Have a 69 this one’s twin perfect length for an rv mine got converted to automatically though they can still rust though

  11. Jubjub

    It was an MCI. Found a pick of it or an identical one.

  12. Howard A Member

    These had 8V71 Detroit fuel converter ( converts diesel fuel into noise) motors and 4 speed manual transmissions. Apparently, MCI made a coach for Greyhound that had a 12V71 and automatic, but returned to this setup. These had, I believe, air ride steer axles, which it’s why it’s so low in front. These hauled a lot of people a lot of miles, when buses were still the mode of choice, as air travel was still pretty expensive, ( not to mention, they fell out of the sky more often back then) My one experience with these, was I had to take a “Silver Dog” to Quad Cities years ago, in the dead of winter, I remember it was like 90 degrees in the bus and the windows were frozen shut. Everybody was yelling at the driver to shut the heat off, but he just starred straight ahead, didn’t say a word. IDK, a beast to drive, I’d think you could find a coach already converted. What do you do with 47 seats?

  13. Madbrit

    The Greyhounds with the 12V71 motors were called an MC-6. They built 101 of them. They were only legal in Canada and California because they were 102″ wide and the other states had a max width at the time of 96″. The Congress man who was helping push through the wider limits died and MCI shelved the project. The buses that remained in California were re-powered with the smaller motor. The buses had air-ride all around.

    Like 1
  14. angliagt

    Seeing this,& reading the posts here makes me think
    of a few of the buses I’ve seen in the past.
    First was seeing two of the Red & Black buses that they
    use in Glacier Park,at a shop near Columbia Falls,MT.
    Second was the buses at Yellowstone (Yellow & Black).
    And then there was an old Greyhound bus with the Blue & White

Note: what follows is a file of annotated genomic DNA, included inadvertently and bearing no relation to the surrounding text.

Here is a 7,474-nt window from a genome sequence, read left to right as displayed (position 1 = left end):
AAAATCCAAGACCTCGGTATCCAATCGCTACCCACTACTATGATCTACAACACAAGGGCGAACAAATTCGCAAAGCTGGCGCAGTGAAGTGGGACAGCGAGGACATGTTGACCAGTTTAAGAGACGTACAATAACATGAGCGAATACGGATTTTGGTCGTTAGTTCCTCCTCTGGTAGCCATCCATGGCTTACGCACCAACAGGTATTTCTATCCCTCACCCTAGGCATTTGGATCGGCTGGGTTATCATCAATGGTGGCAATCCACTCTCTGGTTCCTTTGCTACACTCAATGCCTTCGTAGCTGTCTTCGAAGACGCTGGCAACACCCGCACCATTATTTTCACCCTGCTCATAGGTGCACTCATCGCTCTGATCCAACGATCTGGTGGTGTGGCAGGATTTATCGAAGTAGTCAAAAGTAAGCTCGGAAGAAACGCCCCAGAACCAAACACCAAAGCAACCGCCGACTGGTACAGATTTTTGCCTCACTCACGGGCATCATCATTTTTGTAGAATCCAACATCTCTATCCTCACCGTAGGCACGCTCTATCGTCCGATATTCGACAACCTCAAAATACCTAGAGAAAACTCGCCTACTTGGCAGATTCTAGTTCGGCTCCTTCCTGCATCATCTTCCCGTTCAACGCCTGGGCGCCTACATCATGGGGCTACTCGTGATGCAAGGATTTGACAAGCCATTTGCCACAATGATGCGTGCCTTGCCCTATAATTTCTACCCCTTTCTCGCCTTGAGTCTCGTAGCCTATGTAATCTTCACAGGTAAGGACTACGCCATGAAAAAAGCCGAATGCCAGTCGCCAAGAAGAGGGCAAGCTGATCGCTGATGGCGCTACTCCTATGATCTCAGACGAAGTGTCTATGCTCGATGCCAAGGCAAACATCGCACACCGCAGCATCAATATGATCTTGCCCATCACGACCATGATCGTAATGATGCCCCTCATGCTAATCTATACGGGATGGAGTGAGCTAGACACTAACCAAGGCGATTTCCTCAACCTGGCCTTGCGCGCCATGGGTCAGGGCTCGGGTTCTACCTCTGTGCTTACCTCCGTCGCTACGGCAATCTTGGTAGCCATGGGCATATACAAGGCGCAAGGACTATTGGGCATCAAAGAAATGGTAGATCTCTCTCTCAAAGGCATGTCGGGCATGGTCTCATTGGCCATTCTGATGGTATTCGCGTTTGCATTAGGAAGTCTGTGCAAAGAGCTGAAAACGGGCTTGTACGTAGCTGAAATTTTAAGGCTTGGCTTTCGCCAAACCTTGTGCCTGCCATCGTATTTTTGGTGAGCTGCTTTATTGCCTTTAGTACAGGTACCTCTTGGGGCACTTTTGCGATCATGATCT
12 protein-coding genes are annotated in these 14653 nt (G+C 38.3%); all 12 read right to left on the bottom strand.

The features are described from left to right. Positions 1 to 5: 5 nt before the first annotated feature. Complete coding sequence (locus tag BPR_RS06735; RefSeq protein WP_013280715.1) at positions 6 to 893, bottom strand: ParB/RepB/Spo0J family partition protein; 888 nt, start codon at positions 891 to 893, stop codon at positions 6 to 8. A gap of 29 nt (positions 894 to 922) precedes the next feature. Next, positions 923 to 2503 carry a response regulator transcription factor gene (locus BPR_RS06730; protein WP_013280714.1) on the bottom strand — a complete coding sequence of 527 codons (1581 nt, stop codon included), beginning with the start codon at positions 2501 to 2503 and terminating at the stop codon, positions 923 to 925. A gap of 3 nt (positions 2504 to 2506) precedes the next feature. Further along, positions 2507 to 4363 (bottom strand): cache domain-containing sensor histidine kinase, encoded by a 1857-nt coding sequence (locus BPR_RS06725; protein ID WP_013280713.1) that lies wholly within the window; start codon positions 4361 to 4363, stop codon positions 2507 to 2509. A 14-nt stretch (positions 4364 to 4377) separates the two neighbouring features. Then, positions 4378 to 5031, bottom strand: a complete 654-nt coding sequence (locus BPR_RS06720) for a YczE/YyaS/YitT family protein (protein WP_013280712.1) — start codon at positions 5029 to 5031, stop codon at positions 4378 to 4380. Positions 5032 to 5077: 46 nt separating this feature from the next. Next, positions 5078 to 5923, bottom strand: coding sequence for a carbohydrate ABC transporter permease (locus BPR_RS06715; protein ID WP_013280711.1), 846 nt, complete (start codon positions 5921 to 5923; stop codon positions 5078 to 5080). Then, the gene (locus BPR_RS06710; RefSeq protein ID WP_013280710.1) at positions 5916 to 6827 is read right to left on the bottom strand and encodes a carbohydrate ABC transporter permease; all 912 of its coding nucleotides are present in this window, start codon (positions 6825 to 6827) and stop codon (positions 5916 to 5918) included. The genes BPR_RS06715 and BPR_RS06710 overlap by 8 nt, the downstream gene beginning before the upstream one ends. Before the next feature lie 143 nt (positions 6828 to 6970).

signage on it,about an hour East of here.It’s gone now.

  15. David Miraglia

    always wanted a MC7, this one has the roof cap. Only the MC6 had a 12v71. MC7’s usually had a 8v71 engine. A 6v71 used on the good old GMC, Flixible transits of the day would of been too under-powered. And the latter 6v92, 8v92 engines didn’t make their appearance until the early 1980’s

  16. Daniel

    I am the present owner of this MC7 bus. I was shocked to find you discussing it on your site. I purchased the bus from the Dunn, NC Police Athletic/Activities League several years ago, and used it to haul Amish. I had 3 busses we called “Yoder Totters” and we’ve hauled them all over the country. The city didn’t remove the decals and so I didn’t feel I should pay to have them removed.

    I love driving this bus and never experienced the problems some of your contributors have mentioned. I replaced the original seat with an air ride (I don’t know how those early bus drivers survived those original seats) and I had a hitch, electric brake, and rear camera added so I could pull my camper behind it.

    It is setting low because the air bags are not inflated. Once you fire it up and the air builds up, she stands up and is ready to go (needs batteries through).
    We were at a truck stop in IL one time filling up and the Amish unloaded to use the restroom and grab some food. I had a lady come up to me and ask if we were police. I said “yes ma’am, undercover Amish police. We’ve been alerted that an Amish boy in the next community has been installing radios secretly in the buggies and we’re going in undercover to investigate”.

    I miss driving this old bus. We made a lot of trips. We’d planned a trip to take a load of Amish to Alaska but I needed to go back to work so I’m not able to drive anymore. It is a very comfortable ride.

    Thank you for posting it and all the memories you’ve all shared. The bus is still for sale is you are interested.

    • Paul Stevens.

      can you call me